The Maps team can slowly tweak things and get better and better at showing me what I need for my current context. A great forgiving experience.

Go and DeepMind

Move 37. Creativity in A/I.

Winning at Go is an epic achievement in computing, and it was very exciting to watch. It has also been fascinating to see how Lee Sidol has been playing so well after that match, winning his last series of matches and talking about how he feels his game has changed.

As amazing as DeepMind is, it got to a level of “good enough” to beat the worlds best player over time, but who knows how much further it can go. You can never tell if certain moves are “the best move” as the game is so complex.

Conversational UI

So, what else is on the low side, maybe even lower? I think that conversational UI (and thus chat bots, voice UI, and the like) are right up there.

When a human interacts with a bot they are looking for the mistake and the minute one comes back they often throw up their hands with “a ha! see! I can’t trust it. I am done!”.

You see a lot of demos of chat bots and them truly seem magical, but have you gotten your hands on one and fully gotten there yet? I was using one recently and even on a happy path it quickly got confused and started telling me about restaurants on “Pork Lane”, instead of restaurants that have good pork sandwiches.

It is just bloody hard to nail it time and time again, with each interaction. How can you hack something to be a lil more forgiving? Is it enough to have humans behind the bots, able to jump in from time to time to take control? It feels like for plenty of use cases this would allow the bar of the bot to be a bit lower, but that obviously comes with its own issues.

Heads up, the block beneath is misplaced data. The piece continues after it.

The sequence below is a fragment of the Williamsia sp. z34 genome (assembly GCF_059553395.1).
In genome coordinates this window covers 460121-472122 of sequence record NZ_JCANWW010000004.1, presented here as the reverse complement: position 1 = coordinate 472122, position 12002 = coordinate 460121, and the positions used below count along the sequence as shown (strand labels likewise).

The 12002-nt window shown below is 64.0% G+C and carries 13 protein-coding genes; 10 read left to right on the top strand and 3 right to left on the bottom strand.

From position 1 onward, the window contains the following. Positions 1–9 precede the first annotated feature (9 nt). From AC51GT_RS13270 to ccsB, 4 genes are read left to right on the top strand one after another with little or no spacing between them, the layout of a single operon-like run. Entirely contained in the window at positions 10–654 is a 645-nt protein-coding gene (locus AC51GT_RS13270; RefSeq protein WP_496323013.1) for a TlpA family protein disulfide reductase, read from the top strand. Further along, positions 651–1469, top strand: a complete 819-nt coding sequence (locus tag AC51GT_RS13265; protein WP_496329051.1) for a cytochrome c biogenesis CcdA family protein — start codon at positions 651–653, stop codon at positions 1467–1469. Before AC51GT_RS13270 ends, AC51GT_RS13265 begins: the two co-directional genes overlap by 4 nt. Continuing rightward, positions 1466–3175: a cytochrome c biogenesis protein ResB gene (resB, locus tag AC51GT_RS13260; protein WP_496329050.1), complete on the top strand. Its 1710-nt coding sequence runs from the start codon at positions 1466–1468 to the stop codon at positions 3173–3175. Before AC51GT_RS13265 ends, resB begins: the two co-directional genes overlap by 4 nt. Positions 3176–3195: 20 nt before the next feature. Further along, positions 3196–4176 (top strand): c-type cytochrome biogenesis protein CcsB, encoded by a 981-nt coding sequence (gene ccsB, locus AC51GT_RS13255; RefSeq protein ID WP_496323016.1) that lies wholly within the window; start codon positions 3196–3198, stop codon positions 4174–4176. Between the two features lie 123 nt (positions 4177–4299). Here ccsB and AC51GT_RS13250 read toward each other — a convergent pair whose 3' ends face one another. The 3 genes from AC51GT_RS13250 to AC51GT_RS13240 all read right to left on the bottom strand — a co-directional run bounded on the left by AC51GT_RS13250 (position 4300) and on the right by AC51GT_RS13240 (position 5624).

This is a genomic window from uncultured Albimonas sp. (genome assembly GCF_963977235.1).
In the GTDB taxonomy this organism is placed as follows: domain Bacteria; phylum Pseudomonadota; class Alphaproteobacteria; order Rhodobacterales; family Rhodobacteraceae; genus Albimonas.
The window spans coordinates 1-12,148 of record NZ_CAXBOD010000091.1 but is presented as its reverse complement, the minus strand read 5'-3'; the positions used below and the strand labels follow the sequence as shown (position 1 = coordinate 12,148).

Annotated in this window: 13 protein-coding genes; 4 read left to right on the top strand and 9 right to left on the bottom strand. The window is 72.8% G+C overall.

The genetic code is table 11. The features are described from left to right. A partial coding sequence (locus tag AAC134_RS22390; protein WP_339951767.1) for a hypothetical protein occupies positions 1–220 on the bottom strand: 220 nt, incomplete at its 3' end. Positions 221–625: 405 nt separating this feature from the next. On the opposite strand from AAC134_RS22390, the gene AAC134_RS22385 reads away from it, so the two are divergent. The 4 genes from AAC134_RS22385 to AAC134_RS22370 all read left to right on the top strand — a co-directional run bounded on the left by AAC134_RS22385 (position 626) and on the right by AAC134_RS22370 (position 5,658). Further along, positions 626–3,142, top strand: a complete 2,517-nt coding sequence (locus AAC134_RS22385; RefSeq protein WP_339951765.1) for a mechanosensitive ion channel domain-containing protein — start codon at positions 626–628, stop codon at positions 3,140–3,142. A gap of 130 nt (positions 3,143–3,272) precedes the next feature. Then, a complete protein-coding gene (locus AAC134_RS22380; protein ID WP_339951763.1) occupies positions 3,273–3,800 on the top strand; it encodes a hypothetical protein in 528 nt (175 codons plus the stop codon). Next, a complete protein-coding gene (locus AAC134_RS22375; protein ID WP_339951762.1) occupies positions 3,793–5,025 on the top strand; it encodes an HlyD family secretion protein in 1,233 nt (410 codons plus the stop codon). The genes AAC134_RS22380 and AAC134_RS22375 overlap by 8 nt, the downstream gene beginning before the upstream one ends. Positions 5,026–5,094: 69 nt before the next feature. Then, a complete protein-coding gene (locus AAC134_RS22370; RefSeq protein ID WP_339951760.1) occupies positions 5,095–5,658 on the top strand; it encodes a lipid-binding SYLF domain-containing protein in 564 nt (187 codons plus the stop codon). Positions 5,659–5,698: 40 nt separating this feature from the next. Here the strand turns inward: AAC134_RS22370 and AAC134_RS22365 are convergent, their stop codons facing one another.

Having other UI that works alongside voice is also a useful technique. It allows you to get deep to an action with voice, and then go through some selection process that could be more suited to tactile feedback and the UI of a screen.

We saw the pain of voice systems in telephony. How many people jumped to hit “0” to speak to a human rather than go through the phone tree? How many of you still do that? At least it gave these companies a line of defense and they can keep improving their offerings to a point where they can actually be much *better* than humans, since they can interface into multiple systems easier than the human on the other end.

We can see where this is going, and we see glimpses of this with voice tech such as Alexa. Going from simplish commands to rich back and forth interaction is going to be fun to see, as is solving the current discovery problem. How do you know what capabilities you can tap into with voice? Trial and error.

The a-ha! Moment

For use cases where it is hard to have forgiveness, you often just need to keep grinding and making progress.

With the iPhone, hard work and engineering over generations got us to the point where the electronics were small enough to fit the form factor, screens were powerful enough to display, and touch sensitivity had the right level of resistance. And all of this could be produced at industrial scale with systems that could handle daily usage.

We will always see “it won’t happen for ten years!” and sometimes get surprised. Those surprises will happen most often for scenarios where the forgiveness factor is low, and thus it is hard to get into market.